President Obama signs STELAR into law, officially kills the CableCARD

President Obama signed off on a bill Thursday that will assure that 1 million satellite TV subscribers in rural areas will continue to have access to the major broadcast networks after Dec. 31.

Official passage of the Satellite Television Extension Act Reauthorization (STELAR) also ends the Federal Communications Commission's ban on cable set-top boxes with integrated security features, the so-called CableCARD law. Enacted in 2007, the rule never achieved its goal of creating a robust retail market for pay-TV set-tops, and it was unpopular among pay-TV operators.

As signed, the bill also renews the FCC's authority to enforce good-faith negotiations between broadcasters and pay-TV operators on retransmission deals. It restricts stations with different owners from conducting coordinated retrans deals.

At its core, STELAR allows satellite-based pay-TV operators to pull a distant broadcast signal from another market if a local affiliate for a specific network isn't available.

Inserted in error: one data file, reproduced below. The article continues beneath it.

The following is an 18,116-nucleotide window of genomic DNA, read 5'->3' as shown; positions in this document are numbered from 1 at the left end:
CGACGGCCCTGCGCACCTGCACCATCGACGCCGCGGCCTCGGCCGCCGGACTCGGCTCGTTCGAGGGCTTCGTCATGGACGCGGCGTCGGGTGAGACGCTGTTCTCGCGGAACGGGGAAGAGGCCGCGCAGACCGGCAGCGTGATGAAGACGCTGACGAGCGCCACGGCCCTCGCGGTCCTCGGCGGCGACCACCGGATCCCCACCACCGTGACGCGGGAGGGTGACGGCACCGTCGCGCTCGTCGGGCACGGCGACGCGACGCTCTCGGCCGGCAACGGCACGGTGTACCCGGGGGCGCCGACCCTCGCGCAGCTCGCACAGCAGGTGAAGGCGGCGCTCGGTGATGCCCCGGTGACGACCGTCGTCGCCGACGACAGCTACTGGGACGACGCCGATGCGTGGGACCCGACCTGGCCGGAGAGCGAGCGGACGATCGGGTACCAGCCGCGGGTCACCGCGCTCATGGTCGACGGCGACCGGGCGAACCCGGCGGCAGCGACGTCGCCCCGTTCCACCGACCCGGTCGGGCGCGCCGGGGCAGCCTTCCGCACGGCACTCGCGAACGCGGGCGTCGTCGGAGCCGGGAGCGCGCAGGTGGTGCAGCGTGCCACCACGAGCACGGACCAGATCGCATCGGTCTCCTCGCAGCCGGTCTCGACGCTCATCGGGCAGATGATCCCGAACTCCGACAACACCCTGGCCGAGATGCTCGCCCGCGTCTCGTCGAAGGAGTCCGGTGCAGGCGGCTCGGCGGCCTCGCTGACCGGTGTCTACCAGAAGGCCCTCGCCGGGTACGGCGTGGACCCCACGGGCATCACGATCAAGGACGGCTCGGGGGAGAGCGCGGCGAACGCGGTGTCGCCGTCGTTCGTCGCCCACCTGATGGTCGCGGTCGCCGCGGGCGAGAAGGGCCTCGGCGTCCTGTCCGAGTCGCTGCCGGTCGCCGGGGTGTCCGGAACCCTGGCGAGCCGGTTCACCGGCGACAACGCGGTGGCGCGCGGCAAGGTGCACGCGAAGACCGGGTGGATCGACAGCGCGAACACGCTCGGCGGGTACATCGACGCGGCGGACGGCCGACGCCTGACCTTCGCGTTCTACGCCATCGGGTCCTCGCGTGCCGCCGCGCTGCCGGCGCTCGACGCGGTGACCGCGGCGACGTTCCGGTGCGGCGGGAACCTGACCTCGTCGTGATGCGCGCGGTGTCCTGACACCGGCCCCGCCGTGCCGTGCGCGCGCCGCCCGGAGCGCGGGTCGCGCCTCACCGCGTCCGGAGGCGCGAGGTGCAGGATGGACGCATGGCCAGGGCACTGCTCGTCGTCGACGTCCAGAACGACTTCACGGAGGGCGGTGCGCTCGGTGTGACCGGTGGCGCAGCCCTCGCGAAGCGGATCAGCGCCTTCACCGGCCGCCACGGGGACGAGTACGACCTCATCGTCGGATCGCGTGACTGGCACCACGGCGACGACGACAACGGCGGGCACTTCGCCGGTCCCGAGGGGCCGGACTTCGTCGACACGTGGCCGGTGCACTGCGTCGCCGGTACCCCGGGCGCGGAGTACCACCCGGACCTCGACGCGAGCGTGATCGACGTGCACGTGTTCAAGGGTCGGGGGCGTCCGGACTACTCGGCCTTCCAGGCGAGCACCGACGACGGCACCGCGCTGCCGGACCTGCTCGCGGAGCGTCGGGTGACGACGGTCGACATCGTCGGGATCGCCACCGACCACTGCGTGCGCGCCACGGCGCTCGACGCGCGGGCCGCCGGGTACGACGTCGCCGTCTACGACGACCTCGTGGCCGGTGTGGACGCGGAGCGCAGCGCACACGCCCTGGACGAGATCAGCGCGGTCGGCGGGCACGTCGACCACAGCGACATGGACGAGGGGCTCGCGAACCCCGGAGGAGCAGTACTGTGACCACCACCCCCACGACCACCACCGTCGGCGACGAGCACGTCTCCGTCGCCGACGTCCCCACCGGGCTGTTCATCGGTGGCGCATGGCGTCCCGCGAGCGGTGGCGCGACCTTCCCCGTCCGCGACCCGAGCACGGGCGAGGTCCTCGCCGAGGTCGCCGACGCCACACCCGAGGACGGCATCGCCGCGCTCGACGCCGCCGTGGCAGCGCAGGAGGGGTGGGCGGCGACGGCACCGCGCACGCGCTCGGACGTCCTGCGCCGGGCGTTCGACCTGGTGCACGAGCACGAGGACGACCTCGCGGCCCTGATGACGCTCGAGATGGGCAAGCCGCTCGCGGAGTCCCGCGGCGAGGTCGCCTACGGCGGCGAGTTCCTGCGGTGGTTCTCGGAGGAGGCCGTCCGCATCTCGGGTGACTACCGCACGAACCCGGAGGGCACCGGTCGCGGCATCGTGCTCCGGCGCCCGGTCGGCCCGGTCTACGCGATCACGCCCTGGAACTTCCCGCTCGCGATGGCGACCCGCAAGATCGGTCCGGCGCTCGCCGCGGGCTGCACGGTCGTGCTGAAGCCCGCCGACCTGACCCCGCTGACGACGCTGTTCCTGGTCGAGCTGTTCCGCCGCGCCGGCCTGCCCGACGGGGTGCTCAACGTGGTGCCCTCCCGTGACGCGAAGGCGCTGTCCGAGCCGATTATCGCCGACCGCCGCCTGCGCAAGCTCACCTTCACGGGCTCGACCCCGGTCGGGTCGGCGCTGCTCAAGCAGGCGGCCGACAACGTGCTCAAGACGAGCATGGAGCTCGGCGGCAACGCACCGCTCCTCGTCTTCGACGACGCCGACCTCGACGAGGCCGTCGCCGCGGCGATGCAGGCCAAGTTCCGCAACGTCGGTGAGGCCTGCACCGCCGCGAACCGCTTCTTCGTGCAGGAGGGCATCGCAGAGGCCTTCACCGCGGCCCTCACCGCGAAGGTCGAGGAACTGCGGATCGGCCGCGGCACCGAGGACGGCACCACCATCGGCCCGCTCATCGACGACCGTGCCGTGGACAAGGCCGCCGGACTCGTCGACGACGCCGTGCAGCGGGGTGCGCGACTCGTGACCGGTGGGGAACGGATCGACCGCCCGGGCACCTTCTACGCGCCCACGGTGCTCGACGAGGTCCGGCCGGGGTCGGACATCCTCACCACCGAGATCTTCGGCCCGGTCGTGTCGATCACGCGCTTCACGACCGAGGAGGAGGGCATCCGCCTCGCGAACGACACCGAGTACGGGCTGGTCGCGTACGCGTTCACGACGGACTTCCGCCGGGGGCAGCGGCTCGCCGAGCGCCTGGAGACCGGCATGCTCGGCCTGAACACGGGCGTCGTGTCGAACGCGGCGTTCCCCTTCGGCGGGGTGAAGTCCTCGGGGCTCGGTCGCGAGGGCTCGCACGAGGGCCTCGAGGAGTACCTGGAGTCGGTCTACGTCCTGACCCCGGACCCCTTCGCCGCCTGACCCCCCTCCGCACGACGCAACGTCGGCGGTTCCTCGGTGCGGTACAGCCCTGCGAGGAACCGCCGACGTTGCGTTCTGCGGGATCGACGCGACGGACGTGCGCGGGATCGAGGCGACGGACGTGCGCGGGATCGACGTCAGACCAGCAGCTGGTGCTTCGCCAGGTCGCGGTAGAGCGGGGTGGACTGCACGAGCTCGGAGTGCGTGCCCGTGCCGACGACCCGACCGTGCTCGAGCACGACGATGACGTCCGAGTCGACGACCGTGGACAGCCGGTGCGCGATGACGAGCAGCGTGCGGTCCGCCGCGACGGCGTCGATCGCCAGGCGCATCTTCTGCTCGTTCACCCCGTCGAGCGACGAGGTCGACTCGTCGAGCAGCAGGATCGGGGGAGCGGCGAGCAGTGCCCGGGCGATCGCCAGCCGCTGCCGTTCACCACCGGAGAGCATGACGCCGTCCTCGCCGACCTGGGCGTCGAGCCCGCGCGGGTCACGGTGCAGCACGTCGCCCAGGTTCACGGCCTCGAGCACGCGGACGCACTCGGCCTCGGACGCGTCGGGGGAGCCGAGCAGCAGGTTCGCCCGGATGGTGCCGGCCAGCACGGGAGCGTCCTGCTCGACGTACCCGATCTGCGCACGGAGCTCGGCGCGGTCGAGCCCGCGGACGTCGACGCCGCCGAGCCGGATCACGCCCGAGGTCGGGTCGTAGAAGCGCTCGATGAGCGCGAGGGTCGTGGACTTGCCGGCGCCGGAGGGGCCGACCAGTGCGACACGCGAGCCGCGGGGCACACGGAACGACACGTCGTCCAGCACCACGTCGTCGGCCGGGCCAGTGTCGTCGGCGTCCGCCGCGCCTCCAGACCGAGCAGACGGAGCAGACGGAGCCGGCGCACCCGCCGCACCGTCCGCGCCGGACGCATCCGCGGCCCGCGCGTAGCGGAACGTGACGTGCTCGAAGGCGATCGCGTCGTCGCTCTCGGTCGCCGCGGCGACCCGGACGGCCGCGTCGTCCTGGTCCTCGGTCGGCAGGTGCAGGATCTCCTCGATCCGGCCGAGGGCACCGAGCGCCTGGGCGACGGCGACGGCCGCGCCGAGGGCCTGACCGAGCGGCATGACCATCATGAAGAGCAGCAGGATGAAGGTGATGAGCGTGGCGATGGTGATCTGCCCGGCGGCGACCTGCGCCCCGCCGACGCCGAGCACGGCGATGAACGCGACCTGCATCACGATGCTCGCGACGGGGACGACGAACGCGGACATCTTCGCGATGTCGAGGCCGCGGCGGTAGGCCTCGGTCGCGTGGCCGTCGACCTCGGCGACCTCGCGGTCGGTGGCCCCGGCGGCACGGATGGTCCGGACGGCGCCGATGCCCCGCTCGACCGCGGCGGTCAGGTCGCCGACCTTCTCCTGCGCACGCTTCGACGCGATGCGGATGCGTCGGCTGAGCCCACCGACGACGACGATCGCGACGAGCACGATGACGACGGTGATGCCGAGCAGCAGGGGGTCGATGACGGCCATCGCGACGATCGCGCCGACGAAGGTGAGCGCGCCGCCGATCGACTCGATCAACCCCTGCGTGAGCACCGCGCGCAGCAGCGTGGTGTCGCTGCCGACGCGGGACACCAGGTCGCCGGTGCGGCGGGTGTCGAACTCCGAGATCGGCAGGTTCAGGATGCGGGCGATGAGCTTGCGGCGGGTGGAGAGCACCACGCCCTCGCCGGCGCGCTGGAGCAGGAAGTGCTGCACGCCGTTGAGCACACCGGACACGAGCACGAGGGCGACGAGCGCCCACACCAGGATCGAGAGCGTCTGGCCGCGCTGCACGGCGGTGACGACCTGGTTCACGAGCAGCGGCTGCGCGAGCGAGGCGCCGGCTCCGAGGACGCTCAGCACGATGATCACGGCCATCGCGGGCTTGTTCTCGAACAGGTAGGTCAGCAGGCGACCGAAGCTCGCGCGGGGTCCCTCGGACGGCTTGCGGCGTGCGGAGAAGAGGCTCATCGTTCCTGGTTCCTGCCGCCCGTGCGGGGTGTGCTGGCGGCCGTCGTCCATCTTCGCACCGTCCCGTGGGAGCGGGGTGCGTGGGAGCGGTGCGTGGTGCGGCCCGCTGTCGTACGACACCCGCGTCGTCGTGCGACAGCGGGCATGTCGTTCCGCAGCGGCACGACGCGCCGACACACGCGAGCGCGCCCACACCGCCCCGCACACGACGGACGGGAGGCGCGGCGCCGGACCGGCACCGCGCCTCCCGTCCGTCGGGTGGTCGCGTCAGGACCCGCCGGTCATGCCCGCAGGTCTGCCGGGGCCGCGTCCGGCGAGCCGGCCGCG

Cable companies, however, were pleased with the other stuff that made it onto the bill.

"CenturyLink applauds Congress and the President for reauthorizing legislation that will increase investment, innovation, competition and consumer choice in the pay-TV market," said VP for federal legislative affairs David Bartlett, in a statement obtained by Multichannel News. "STELAR goes a long way toward making retransmission consent negotiations more fair and balanced, and creates a more competitive pay-TV market for providers and consumers alike, but more video reform is needed."

For more:
- read this story from The Hill
- read this Multichannel News story

Related links:
Senate unanimously approves House's satellite TV bill
House passes satellite reauthorization bill as key opponent says he won't stand in the way
House looks to reconcile STELA, STAVRA satellite bills, keep language on CableCard elimination
Senators look to kill STAVRA if CableCard language isn't taken out
Senate passes (relatively) clean STAVRA bill
Sen. McCaskill expected to abandon attempt to add pay-TV regulation to STAVRA
Broadcasters force further dilution of STAVRA
Verizon urges FCC to get rid of the set-top integrated security ban

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